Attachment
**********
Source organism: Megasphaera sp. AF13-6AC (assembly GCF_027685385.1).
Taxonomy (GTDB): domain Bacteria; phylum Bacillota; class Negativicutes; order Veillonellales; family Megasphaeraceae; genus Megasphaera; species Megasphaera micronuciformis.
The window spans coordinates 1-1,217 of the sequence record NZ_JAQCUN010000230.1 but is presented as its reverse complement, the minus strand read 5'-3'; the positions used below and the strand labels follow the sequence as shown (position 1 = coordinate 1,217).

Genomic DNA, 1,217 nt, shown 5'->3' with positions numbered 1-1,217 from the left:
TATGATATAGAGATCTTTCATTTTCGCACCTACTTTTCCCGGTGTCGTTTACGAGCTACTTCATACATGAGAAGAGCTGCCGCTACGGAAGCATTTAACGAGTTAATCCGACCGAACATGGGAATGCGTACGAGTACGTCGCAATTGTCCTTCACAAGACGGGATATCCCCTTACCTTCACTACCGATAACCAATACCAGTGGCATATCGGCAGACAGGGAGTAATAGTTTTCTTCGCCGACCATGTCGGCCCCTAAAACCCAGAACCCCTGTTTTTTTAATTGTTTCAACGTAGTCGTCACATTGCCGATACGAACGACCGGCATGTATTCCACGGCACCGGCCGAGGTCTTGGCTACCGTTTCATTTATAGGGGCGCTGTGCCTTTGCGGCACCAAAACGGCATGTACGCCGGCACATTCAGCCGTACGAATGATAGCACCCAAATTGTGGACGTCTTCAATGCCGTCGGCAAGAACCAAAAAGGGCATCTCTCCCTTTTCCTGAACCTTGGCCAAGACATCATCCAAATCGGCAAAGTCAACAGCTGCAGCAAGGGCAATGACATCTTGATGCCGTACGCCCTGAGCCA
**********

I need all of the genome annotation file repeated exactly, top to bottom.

Source organism: Megasphaera sp. AF13-6AC (assembly GCF_027685385.1).
Taxonomy (GTDB): domain Bacteria; phylum Bacillota; class Negativicutes; order Veillonellales; family Megasphaeraceae; genus Megasphaera; species Megasphaera micronuciformis.
The window spans coordinates 1-1,217 of the sequence record NZ_JAQCUN010000230.1 but is presented as its reverse complement, the minus strand read 5'-3'; the positions used below and the strand labels follow the sequence as shown (position 1 = coordinate 1,217).

Genomic DNA, 1,217 nt, shown 5'->3' with positions numbered 1-1,217 from the left:
TATGATATAGAGATCTTTCATTTTCGCACCTACTTTTCCCGGTGTCGTTTACGAGCTACTTCATACATGAGAAGAGCTGCCGCTACGGAAGCATTTAACGAGTTAATCCGACCGAACATGGGAATGCGTACGAGTACGTCGCAATTGTCCTTCACAAGACGGGATATCCCCTTACCTTCACTACCGATAACCAATACCAGTGGCATATCGGCAGACAGGGAGTAATAGTTTTCTTCGCCGACCATGTCGGCCCCTAAAACCCAGAACCCCTGTTTTTTTAATTGTTTCAACGTAGTCGTCACATTGCCGATACGAACGACCGGCATGTATTCCACGGCACCGGCCGAGGTCTTGGCTACCGTTTCATTTATAGGGGCGCTGTGCCTTTGCGGCACCAAAACGGCATGTACGCCGGCACATTCAGCCGTACGAATGATAGCACCCAAATTGTGGACGTCTTCAATGCCGTCGGCAAGAACCAAAAAGGGCATCTCTCCCTTTTCCTGAACCTTGGCCAAGACATCATCCAAATCGGCAAAGTCAACAGCTGCAGCAAGGGCAATGACATCTTGATGCCGTACGCCCTGAGCCA